The Turn of the Screw novel and its film adaptation both present ideas of the ghosts being real versus existing as a figment of the Governess’ imagination. James constructs the novel in a way that, potentially, supports both arguments, rendering large portions of his work ambiguous to an extent. Indeed, the Governess has a tendency to discover Quint or Miss Jessel when she is distressed or alone while reflecting on the physical descriptions and opinions of Mrs Grose. This factor, alongside the emotional impact of sexual repression and isolation at Bly, contributes to the idea of the Governess’ downward mental spiral.
Although partially set in an asylum, the film advocates the reality of the ghosts’ existence. The statement “I believe in the other” (Anne, Governess) gives an introduction into the horror theme and allows the audience to be persuaded towards the idea of supernatural entities. As this quote occurs earlier on in the film, this idea is contrasted with the authorities doubting the Governess to the extent of arrest. In a further contrast to the original, Mrs Grose remains separate from planting the seed in the mind of the Governess by the introduction of Carla. This aids the latter perspective as a scene follows where Miss Jessel appears to the Governess in order to “Save her” while Flora was standing on the windowsill. While simultaneously removing their ambiguity, this tactic also alludes to the ghosts physically interacting with objects from the real world. Carla commits suicide immediately after allowing the audience to contemplate how the deceased apparition physically communicated to the Governess events that hadn’t yet occurred.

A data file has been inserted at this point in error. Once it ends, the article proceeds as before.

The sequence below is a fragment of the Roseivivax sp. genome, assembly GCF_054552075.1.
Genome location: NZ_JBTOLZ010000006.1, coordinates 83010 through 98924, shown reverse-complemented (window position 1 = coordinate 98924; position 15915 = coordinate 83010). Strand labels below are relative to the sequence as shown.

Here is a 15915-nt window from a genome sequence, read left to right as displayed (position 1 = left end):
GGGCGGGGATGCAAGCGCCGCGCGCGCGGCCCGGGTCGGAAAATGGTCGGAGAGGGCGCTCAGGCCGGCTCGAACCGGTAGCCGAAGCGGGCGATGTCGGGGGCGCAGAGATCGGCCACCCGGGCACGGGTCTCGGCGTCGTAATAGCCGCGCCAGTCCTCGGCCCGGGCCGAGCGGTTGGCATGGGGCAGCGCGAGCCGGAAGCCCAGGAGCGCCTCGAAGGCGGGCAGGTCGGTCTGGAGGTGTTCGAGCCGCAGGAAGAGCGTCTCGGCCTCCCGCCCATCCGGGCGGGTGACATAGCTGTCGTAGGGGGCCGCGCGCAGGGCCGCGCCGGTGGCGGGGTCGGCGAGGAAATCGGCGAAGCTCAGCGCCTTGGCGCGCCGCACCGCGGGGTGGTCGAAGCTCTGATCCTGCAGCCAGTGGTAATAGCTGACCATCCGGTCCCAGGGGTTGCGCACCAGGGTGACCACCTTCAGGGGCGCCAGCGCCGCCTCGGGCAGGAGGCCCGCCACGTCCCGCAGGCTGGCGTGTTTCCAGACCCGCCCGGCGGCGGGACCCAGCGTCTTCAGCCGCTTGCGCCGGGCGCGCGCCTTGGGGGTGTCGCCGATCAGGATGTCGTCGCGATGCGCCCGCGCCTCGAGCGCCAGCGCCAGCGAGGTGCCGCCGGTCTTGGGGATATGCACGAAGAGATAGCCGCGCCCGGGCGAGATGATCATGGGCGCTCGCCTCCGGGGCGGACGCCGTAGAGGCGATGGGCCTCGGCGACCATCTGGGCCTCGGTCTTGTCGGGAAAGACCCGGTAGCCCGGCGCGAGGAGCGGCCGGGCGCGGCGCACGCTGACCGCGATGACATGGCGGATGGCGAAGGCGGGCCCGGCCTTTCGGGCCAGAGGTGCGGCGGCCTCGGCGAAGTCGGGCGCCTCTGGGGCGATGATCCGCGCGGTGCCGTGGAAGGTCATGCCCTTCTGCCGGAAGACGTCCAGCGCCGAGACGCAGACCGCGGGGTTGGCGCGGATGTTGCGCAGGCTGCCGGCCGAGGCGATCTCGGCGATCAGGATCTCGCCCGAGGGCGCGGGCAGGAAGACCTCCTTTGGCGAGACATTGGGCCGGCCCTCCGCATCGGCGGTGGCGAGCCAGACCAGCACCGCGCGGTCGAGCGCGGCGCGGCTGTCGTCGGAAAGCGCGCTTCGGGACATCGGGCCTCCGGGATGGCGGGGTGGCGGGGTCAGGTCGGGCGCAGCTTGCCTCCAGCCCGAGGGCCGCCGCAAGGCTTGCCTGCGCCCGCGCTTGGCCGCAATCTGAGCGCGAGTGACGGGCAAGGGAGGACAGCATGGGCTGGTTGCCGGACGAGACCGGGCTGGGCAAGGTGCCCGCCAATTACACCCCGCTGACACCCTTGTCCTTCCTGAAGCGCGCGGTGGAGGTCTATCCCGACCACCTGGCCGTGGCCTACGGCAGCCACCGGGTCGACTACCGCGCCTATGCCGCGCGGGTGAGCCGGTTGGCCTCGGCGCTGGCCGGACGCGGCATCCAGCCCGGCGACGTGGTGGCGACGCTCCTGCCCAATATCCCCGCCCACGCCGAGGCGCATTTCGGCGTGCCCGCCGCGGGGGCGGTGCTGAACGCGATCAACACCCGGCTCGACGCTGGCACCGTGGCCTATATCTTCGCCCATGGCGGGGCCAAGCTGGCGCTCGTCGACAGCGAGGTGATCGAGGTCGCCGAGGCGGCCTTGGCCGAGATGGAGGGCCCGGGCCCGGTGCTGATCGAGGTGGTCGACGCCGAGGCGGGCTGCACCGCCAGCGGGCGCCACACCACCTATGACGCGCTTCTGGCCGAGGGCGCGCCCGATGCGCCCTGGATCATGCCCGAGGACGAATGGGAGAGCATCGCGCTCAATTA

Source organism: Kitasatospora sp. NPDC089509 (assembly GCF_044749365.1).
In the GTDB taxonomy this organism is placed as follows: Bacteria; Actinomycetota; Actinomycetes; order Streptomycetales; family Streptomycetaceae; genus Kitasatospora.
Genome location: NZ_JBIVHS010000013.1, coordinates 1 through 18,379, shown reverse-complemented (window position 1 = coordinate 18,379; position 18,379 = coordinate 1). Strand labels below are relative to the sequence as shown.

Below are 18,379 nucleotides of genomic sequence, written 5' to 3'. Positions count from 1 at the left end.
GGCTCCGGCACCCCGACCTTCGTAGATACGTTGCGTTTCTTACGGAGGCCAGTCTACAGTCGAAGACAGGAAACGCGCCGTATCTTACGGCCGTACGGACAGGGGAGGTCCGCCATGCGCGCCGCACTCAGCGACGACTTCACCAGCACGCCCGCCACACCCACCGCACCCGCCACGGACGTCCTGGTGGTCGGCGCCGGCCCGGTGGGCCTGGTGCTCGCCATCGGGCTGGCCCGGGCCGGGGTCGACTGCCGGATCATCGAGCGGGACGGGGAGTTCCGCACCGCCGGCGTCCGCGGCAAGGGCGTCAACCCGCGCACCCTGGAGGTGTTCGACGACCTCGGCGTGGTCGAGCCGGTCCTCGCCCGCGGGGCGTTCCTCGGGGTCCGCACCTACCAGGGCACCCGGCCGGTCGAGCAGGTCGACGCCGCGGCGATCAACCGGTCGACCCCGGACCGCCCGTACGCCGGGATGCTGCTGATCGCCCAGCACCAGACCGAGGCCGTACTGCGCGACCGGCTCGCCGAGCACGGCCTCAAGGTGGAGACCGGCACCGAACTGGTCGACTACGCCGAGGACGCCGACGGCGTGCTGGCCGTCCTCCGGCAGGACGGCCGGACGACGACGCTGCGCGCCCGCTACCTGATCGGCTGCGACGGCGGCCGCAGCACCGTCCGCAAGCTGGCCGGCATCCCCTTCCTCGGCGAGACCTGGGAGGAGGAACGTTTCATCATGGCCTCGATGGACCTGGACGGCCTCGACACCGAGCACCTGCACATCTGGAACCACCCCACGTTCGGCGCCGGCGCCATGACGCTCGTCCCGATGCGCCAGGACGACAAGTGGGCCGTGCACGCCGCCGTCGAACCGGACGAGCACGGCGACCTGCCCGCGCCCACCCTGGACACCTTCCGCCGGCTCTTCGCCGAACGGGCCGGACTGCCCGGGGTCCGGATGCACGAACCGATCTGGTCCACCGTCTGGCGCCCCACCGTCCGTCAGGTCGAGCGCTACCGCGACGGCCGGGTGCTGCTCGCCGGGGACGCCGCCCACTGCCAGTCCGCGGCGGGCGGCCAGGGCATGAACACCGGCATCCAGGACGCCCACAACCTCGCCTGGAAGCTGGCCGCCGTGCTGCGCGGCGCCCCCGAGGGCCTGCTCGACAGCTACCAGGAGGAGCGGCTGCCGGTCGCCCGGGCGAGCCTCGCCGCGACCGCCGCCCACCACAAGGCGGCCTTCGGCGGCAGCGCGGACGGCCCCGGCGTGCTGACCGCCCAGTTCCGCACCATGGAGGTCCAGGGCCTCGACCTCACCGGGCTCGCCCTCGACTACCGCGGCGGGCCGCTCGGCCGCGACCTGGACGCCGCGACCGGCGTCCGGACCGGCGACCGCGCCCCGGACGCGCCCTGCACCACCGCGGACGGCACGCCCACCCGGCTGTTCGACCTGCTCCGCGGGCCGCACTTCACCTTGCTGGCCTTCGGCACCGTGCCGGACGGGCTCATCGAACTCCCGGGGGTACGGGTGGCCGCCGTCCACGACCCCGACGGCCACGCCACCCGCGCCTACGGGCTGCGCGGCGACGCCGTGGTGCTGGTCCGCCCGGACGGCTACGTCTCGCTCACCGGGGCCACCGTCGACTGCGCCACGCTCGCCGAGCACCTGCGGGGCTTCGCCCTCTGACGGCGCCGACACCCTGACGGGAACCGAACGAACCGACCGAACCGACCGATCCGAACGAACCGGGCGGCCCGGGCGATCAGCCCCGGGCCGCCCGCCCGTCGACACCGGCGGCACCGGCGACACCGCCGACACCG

Many aspects of James’ original The Turn of the Screw were heavily modified in the modern film adaptation. This is a result of many factors, including time constraints, techniques specific to film (sound, visual cues, leif motifs and camera angles), and the necessary alterations in narrative structure in order to modify a novel which (necessarily) only features a narrator and literary devices. Whilst engaging in a film, a different section of your brain is used to comprehend meaning. In the Governess’ delusions throughout the book, the text is constructed in such a way that individuals have to visualise them – all with varying perceptions. Yet the film emphatically displays scenes of the ghosts embedding the significance in reoccurrence to easily convey meaning. This tactic keeps members of the audience from missing crucial sub-plots and, subsequently, losing interest. In addition, the narrative structure was transformed to voyeuristic narration to allow for the audience to remain engaged and interested. If the film were narrated by the Governess, most of her internal monologue would be unsatisfying as a result of the difficulty of displaying inner thoughts thrillingly on screen. This particular modification was compromised by the introduction of Carla to act as the Governess’ subconscious mind, while still promoting ideas of her paranoia and voicing her opinions of the uncanny supernaturalism at Bly. Despite the understandable intentions behind them, these adjustments detract from the main ideas and concerns present within the novel.
The film adaptation of The Turn of the Screw was ultimately unsuccessful in remaining faithful to the original text and values it promoted. These include the historical era, ambiguity of the ghosts, and the characterisation of the children. The transposition of events and ages of the children to a later point in history highlighted the modern film as less emotionally engaging as a result of James’ writing for a specific moment of the 1800’s. The themes of sexual repression, childhood innocence, and supernaturalism were also alluded to in various scenes of the film, but were expressed with less emotional depth and understanding, therefore detracting from the values James prioritized in the novel. In essence, the modified story promotes the reality of the ghosts’ existence, thus removing events in the novel from the original context and lacking James’ famous ambiguity.
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Henry James’ 1898 novel The Turn of the Screw is renowned for its ambiguity and its effectiveness as a psychological thriller. As a result, it has been adapted into many […]